How Long Do NYC Taxicabs Last?

I have been argueing with a friend, over the (alleged) longevity of Mercedes-Benz diesel engine cars. He thinks these things are wonderful, and go for 300,000 miles without any trouble.
My point is that longevity in cars is all about maintainence-you can make a Ford last as long as you want, if you maintain it properly.
So how long do the owners of NYC taxicabs keep them? NYC cabs must face some of the worts conditions for an automobile-potholes, frequent stop/go traffic, and extensive idling. I have heard that these cars regularly go 250,000-300,000 miles before being scrapped-anybody know?

Regardless of mileage, all cabs must be retired after 3-5 years.

According to the NYC TLC (warning: PDF):

As I read this, cabs must be taken off the road after three years (if the car is driven ‘double-shift’, or two drivers, two shifts, in the same day) and after five years for a single-shift. (But given that this is government writing, I may be mistaken.)

Cab retirement was a controversial issue a few years ago when it was implemented. Before that, there were any number of barely operable vehicles on the streets of NYC.

I have ridden in a Parisian taxicab (privately owned) Some midsize Mercedes sporting Mercedes medals starting at 400 000km every 100 000 up to… 1 000 000km ( over 620 000 mi.!), I must add thet it was also one of the cleanest taxis I have ever taken, anywhere.
Though I doubt this is anything but an exception, and you could only guess at total cost, when I was a kid I worked for a while as an upkeep mecanic in a private bus company. Most of those big slow diesels ran 600 000km easy, and were then often sold to houseboat owners who put more years on them, under less load.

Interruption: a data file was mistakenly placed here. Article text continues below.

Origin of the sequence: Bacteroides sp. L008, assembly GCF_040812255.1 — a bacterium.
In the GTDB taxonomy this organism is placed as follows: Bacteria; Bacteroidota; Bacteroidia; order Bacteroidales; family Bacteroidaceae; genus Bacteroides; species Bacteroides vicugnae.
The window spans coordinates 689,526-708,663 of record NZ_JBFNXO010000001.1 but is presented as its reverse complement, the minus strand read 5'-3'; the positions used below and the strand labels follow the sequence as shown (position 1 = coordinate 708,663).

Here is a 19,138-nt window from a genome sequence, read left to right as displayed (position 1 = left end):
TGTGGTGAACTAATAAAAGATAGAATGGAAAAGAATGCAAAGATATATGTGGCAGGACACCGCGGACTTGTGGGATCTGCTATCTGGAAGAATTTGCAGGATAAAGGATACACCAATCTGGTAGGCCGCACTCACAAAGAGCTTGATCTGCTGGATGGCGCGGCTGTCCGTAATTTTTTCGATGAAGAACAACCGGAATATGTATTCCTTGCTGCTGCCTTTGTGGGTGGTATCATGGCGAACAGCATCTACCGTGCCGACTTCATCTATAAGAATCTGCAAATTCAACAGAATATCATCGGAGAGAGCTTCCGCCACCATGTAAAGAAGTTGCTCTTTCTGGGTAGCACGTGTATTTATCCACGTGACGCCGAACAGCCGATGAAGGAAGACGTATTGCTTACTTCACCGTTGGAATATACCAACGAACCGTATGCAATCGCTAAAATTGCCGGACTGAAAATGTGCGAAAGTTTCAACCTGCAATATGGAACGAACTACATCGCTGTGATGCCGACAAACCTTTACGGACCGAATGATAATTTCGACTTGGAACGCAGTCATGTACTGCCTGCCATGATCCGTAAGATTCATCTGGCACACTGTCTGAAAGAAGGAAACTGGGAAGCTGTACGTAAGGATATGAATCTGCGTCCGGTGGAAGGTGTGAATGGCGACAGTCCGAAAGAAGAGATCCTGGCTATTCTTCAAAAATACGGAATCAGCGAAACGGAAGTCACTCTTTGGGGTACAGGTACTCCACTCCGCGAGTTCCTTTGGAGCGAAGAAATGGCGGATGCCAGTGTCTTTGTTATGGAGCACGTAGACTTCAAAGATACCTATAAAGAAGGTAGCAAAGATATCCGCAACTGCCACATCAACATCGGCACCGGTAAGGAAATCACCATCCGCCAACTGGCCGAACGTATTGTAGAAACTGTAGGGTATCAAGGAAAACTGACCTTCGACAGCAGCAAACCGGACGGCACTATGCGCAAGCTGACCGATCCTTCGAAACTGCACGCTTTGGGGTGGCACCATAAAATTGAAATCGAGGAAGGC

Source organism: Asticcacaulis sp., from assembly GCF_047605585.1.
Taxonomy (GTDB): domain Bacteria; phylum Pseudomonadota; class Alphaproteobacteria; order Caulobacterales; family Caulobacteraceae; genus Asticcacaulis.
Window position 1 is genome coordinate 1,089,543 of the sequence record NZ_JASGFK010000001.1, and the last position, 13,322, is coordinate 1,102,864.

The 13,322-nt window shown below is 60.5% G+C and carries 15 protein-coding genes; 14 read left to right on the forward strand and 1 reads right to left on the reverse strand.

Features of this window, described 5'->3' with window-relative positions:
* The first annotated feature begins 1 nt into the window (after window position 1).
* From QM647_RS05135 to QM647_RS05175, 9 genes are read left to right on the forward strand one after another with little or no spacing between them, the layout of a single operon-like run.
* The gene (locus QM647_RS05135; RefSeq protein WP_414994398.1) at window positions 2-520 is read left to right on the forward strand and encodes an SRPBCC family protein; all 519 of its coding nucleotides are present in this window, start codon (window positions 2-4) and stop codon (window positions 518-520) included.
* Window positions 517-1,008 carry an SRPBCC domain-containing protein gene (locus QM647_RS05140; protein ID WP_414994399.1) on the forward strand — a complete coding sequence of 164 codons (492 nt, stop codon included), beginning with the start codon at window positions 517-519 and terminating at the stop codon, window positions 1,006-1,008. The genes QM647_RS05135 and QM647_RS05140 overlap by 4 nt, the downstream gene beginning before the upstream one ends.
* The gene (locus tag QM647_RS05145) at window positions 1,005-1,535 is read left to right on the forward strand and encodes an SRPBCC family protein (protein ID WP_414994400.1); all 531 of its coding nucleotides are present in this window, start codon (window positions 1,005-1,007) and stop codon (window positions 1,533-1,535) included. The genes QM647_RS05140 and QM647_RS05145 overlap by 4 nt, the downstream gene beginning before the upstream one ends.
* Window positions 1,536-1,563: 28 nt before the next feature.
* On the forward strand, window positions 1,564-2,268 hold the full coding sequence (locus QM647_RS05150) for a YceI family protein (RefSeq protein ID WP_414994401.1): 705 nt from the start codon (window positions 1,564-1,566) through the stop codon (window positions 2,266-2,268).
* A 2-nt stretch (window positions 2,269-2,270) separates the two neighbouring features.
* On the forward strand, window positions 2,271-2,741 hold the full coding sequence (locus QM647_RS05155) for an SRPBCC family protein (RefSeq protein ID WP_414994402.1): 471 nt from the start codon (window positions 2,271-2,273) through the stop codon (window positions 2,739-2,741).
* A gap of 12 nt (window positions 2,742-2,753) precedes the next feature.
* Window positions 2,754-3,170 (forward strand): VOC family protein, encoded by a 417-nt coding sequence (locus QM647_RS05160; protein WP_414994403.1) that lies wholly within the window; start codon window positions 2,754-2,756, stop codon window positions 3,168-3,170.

Here in France, most small to midsize (for here) cars will run up to about 250-300 000km before falling (quite literally) apart at the seams, exceptions made for some quite famous models (Citroen DS, Volvo 745, Citroen 2cv, VW Beetle(old), etc)

Just long enough for a round of “Cash Cab!”

Don’t know about NY taxis, but I own and drive an Orange County, Ca. taxi. It’s a 2003 Ford Crown Vic with 320,600 miles on it. Seems to run fine, although I will be replacing an alternator pulley tomorrow. It’s had the transmission replaced twice, but the engine is original.

As far as retirement goes, my county regs say I can keep it in service for 10 years from it’s model year. In other words, until my registration date in 2013. During this time the taxi must pass an inspection done by the county once a year.

Note that the regulation say “from the time it is hacked up”. Not all cabs are new. About 1/3 of them started out as police cars. This probably is diminishing somewhat due to the mandate that a significant percentage of them now have to be hybrids.

In the spirit of the OP’s “how long do they last”: in my neighborhood right outside of NYC one of my neighbors owns a former NYC Cab. All of the stuff (the medallion, the door stickers with the prices, the on duty light on top) are removed but it is definitely that weird shade of orangey yellow that only an NYC taxicab is.

We have on street parking so I’m not sure who owns it, but it’s been parked in various places on my block for many years now. So, no hard numbers but once they’re retired obviously they can last quite a while (with, one assumes, regular maintenance).

Here in Houston Texas a taxicab can be in service for 5 years before it must retired. It is not unusual to see retired taxis and police cars on the roads for years after being sold to private owners.

Used to drive a NYC cab and one’s that are owned by a fleet get over 200k while individual medallion owners often go over 300k.